Last year, it was hard to get into the mood for Tisha B’Av. It fell during the only week of the summer that all three of my kids were home in Pittsburgh and we had a little staycation: Segway tour around our town, visit to Picklesburgh, canoeing in Lake Moraine State Park, and, on the afternoon of Tisha B’Av, driving up to Chautauqua, New York, for two days. That evening, I chanted from the first chapter of the book of Lamentations—whose Hebrew name, Eicha, means literally “how,” as in “how is this possible”—at Tree of Life synagogue in Squirrel Hill.
This year, no one will be using the Tree of Life building, not even for the High Holidays. Instead they will be meeting at Calvary Church and we will welcome 5780 at Beth Shalom, where I will also be reading from the first chapter of Eicha again, the rabbi’s secretary recently informed me in an email. She is a heroine; on Oct. 27, 2018, she was able to hide herself and others, though one of those she courageously escorted to safety ran out, lacking the understanding that he was running toward a shooter.
This year, we are going to Chautauqua as a family because my husband—the rabbi at New Light Congregation, which used to meet at Tree of Life—has been invited to speak to the Hebrew Congregation there about his own experiences in the basement of the Tree of Life building on Oct. 27. It won’t be such a vacation this year, when he has to spend part of it discussing things he truly does not relish examining.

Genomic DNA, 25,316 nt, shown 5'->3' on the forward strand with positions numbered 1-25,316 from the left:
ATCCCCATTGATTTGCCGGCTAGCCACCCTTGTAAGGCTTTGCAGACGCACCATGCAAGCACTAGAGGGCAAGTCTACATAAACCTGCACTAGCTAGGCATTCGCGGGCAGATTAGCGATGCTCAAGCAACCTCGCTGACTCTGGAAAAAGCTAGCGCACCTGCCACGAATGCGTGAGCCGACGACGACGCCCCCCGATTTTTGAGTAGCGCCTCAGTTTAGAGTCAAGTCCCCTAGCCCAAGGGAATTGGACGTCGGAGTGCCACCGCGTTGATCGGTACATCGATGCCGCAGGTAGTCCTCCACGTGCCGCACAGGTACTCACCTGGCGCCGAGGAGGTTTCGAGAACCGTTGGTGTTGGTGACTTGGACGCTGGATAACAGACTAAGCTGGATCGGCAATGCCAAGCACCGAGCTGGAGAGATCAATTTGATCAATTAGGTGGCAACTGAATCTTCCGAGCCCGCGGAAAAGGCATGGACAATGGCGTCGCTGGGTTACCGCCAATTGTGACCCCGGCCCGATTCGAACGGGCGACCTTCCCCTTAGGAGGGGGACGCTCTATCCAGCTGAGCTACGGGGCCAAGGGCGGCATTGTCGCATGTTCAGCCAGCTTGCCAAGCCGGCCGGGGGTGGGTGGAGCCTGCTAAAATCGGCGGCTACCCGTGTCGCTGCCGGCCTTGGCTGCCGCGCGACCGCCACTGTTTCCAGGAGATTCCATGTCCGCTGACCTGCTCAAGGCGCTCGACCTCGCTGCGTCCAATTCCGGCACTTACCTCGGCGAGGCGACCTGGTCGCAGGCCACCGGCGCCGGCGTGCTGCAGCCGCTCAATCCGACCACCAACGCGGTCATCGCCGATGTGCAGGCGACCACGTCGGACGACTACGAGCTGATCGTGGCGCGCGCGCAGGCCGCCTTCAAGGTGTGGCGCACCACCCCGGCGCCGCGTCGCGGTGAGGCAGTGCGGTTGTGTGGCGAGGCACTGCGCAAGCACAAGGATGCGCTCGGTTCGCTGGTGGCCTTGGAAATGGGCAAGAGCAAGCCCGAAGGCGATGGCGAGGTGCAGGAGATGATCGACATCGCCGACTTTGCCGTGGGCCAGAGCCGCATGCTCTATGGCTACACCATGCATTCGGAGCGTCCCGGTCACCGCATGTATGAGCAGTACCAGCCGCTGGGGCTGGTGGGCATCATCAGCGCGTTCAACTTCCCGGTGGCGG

Tisha B’Av is the day that telescopes many of the main catastrophes of Jewish history in its entirety into one day, this year observed beginning Saturday night Aug. 10, though the day of the Sabbath is the actual calendar date. The events ascribed to the day have to do with separation between God and Israel, both spiritual and physical; the five events connected with the ninth of Av and the 17th of Tammuz, three weeks prior, are discussed in the Mishna Taanit 4:6.
I’ve never found the day hard to observe since I first learned about it at age 10 at Camp Ramah in the Poconos, but don’t know how I will feel this year. For those who have trouble with understanding the holiday, this explanation by Rabbi Joseph Soloveitchik, the core teacher of modern Orthodoxy even 26 years after his 1993 death, should suffice: “We observe this saddest day of the year because we cannot understand why our people continues to suffer so much tragedy.” I definitely don’t understand how 11 devoted people could be killed as Jews in America in 2018. Since Oct. 27, the place where we celebrated the bris of a congregant’s grandson became the place of the grandfather’s death; the same man who was the mohel at that joyous occasion then served on the chevra kadisha. The whole synagogue building has lain empty, a vacant shell, ghost structure standing as a vivid reminder of what is no more: 11 Jews killed only for the crime of worshipping as Jews on the Sabbath.